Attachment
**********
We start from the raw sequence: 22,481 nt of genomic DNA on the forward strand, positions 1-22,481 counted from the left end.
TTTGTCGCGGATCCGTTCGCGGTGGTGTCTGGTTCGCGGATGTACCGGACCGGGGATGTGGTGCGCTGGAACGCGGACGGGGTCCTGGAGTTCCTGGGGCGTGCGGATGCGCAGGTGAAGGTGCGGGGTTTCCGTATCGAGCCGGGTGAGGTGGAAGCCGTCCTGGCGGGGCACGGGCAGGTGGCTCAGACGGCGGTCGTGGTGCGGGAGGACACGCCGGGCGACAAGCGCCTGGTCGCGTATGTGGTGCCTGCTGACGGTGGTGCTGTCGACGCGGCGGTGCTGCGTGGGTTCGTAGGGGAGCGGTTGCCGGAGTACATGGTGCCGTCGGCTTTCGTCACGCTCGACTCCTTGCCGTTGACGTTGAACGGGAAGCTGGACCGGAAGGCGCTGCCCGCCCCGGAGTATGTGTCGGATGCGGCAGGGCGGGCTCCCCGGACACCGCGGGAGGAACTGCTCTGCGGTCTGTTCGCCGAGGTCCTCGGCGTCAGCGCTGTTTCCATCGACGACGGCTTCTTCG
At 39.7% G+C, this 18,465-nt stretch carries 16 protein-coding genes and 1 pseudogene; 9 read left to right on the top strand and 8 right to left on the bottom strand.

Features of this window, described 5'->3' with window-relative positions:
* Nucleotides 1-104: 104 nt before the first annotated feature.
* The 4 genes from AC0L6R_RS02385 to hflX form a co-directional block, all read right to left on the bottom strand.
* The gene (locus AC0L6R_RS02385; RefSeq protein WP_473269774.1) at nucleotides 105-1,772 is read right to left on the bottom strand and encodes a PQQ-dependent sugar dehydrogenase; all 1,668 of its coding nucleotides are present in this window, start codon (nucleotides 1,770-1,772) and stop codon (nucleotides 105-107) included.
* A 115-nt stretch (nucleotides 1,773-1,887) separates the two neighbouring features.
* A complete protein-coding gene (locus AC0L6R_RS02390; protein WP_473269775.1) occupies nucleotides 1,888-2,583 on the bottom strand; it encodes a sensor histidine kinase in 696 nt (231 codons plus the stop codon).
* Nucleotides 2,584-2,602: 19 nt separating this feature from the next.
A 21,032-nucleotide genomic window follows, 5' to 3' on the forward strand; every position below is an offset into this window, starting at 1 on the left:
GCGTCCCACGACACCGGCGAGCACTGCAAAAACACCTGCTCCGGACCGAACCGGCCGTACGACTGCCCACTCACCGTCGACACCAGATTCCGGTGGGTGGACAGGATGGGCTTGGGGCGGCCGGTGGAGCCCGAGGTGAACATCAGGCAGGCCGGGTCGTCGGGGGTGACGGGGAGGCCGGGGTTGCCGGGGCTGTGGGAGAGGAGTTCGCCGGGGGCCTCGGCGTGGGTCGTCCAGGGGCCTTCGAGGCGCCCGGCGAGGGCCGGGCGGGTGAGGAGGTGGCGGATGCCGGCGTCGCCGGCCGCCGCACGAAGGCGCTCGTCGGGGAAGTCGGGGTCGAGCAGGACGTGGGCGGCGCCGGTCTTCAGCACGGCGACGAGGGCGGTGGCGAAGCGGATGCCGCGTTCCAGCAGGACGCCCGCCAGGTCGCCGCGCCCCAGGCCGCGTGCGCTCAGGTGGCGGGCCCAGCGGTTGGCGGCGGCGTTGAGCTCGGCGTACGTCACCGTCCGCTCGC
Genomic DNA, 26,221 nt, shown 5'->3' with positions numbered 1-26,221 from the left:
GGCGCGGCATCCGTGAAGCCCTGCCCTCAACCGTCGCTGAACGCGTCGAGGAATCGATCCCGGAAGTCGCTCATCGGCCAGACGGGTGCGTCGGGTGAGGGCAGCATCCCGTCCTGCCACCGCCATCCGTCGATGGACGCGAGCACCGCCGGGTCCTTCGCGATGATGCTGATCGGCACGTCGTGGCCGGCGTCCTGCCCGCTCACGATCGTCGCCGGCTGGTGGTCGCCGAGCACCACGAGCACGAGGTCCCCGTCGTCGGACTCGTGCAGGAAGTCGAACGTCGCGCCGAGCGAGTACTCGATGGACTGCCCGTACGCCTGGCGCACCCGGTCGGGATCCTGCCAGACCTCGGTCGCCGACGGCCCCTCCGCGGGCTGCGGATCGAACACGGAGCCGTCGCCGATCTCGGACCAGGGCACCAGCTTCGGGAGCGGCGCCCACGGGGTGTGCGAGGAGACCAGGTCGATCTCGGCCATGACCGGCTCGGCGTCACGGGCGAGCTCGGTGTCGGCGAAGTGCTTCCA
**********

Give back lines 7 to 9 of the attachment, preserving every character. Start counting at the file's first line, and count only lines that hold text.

* The gene (locus AC0L6R_RS02385; RefSeq protein WP_473269774.1) at nucleotides 105-1,772 is read right to left on the bottom strand and encodes a PQQ-dependent sugar dehydrogenase; all 1,668 of its coding nucleotides are present in this window, start codon (nucleotides 1,770-1,772) and stop codon (nucleotides 105-107) included.
* A 115-nt stretch (nucleotides 1,773-1,887) separates the two neighbouring features.
* A complete protein-coding gene (locus AC0L6R_RS02390; protein WP_473269775.1) occupies nucleotides 1,888-2,583 on the bottom strand; it encodes a sensor histidine kinase in 696 nt (231 codons plus the stop codon).